Why Your Credit Score Matters
Do you know the factors that make up your credit score? Image from WikiHow.com
Remember when you were younger and borrowed money from your parents? If they had the money, they would usually lend it to you knowing you would pay it back. But once you leave home, borrowing money relies heavily on your credit score, and not so much your parents…unfortunately!
What is a credit score?
A credit score is a number that comes from analyzing a set of factors from your financial history. The higher your number, the more creditworthy you appear to your financial institution. Having a high credit score indicates that you are a lower credit risk.
There are three credit bureaus in the U.S. (Equifax, Experian, and TransUnion) that maintain consumer credit files from which the factors of your financial history are pulled, and different scoring models that determine your credit score and where it falls within the acceptable credit score range. One of the most-used models that determine your credit score is called FICO (a FICO score.)
A FICO score takes these factors into consideration: your on-time payments, how much credit you've used (current debt burden), how long you've had credit, the types of credit you've had, and how many recent applications you've made for credit. Each of these factors is ranked in terms of importance:
Payment history - 35%
Debt load - 30%
Length of credit history - 15%
Types of credit - 10%
Recent credit applications - 10%
What is a good credit score?
The highest possible FICO score you can achieve is 850, while the range of the average American is between 301–800. Here is how the different ranges of credit rank according to most financial institutions (via credit.com):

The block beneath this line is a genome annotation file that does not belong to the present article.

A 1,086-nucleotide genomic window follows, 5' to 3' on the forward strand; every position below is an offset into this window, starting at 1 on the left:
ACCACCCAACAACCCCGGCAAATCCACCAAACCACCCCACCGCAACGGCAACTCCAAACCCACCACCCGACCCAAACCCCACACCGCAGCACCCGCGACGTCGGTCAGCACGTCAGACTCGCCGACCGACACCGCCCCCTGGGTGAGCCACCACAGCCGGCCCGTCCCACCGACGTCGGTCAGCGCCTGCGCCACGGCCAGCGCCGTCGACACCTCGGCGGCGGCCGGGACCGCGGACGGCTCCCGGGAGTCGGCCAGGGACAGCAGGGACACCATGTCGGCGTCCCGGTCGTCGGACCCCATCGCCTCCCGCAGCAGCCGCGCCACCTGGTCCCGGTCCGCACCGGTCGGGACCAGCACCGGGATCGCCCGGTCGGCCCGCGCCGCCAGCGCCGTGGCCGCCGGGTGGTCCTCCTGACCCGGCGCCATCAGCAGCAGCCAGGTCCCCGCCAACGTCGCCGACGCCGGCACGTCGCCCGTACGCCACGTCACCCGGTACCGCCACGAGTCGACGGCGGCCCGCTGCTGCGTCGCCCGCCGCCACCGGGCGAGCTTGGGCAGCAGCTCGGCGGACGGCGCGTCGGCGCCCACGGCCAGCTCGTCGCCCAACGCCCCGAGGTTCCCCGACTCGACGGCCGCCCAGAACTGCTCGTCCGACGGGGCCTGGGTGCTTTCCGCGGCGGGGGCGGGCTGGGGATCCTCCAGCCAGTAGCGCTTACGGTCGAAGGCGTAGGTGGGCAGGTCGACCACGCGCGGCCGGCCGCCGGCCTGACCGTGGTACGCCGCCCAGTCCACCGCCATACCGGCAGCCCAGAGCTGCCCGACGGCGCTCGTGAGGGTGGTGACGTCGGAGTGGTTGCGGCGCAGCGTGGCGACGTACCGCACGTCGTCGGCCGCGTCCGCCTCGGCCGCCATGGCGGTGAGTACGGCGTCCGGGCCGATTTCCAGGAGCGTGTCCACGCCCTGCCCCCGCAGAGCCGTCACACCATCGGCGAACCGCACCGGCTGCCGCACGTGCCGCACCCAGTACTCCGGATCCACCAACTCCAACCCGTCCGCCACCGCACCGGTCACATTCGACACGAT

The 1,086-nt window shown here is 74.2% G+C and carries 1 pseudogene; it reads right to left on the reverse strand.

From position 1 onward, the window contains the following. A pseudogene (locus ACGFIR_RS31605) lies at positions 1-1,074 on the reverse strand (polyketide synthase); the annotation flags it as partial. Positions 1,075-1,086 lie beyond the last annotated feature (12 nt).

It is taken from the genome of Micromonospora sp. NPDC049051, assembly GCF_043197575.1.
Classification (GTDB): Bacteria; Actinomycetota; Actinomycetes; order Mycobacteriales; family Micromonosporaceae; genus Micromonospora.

• 750+ is excellent
• 700–749 is good
• 650–699 is fair
• 600-649 is poor
• 599 and under is usually considered subprime, or a score that needs serious improvement
Where your score is doesn't only determine how much money you can borrow, it helps determine what your interest rate should be.
How to improve your credit score
With a little patience, you can improve your credit in a few different ways.
- Think small—Open one credit card account for a small amount of credit and use it for purchases you know you can pay off each month, such as your cell phone bill. This will improve your payment history.
- Spend small—Never let your credit usage get close to the maximum. For example, if you have a $500 limit, try to keep your monthly balance at 30% of your limit. This will improve your debt load, and your score.
- "Rinse and repeat"—Doing the above 2 items consistently over time will improve your score, since your payment history and debt load, the 2 primary factors in a credit score, are also strong.
Are you wondering what your credit score is?
There are places where you can obtain a free credit report, or a more detailed credit report with a score for a small fee. Check out websites such as FreeCreditReport.com or CreditKarma.com. You can also try out SaveUp.com to hone your personal financial know-how skills by playing games and winning prizes.
You can also contact Bellwether to help you understand your credit score, learn how to improve it, and—more importantly—create a plan for the things you may need to purchase on credit, such as a new car or your first home. Call us at 603-645-8181 for answers to your credit questions!
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